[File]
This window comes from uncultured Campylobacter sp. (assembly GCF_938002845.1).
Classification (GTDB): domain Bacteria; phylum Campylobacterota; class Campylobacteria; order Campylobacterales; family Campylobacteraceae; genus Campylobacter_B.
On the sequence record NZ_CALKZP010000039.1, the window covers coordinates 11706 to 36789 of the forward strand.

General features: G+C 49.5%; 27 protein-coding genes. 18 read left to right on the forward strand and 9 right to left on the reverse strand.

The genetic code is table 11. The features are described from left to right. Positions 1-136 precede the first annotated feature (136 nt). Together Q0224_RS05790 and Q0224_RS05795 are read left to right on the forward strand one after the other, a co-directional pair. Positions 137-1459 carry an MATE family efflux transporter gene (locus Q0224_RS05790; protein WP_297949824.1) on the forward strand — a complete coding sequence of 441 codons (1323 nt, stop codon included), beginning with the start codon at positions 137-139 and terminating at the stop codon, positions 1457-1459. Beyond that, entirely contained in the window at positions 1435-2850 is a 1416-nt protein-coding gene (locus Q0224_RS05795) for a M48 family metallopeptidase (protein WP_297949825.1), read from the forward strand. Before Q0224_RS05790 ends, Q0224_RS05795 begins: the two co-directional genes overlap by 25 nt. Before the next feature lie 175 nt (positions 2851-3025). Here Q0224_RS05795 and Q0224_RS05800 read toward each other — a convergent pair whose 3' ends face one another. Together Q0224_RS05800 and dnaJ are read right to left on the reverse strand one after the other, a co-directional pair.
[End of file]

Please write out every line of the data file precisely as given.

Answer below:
This window comes from uncultured Campylobacter sp. (assembly GCF_938002845.1).
Classification (GTDB): domain Bacteria; phylum Campylobacterota; class Campylobacteria; order Campylobacterales; family Campylobacteraceae; genus Campylobacter_B.
On the sequence record NZ_CALKZP010000039.1, the window covers coordinates 11706 to 36789 of the forward strand.

General features: G+C 49.5%; 27 protein-coding genes. 18 read left to right on the forward strand and 9 right to left on the reverse strand.

The genetic code is table 11. The features are described from left to right. Positions 1-136 precede the first annotated feature (136 nt). Together Q0224_RS05790 and Q0224_RS05795 are read left to right on the forward strand one after the other, a co-directional pair. Positions 137-1459 carry an MATE family efflux transporter gene (locus Q0224_RS05790; protein WP_297949824.1) on the forward strand — a complete coding sequence of 441 codons (1323 nt, stop codon included), beginning with the start codon at positions 137-139 and terminating at the stop codon, positions 1457-1459. Beyond that, entirely contained in the window at positions 1435-2850 is a 1416-nt protein-coding gene (locus Q0224_RS05795) for a M48 family metallopeptidase (protein WP_297949825.1), read from the forward strand. Before Q0224_RS05790 ends, Q0224_RS05795 begins: the two co-directional genes overlap by 25 nt. Before the next feature lie 175 nt (positions 2851-3025). Here Q0224_RS05795 and Q0224_RS05800 read toward each other — a convergent pair whose 3' ends face one another. Together Q0224_RS05800 and dnaJ are read right to left on the reverse strand one after the other, a co-directional pair.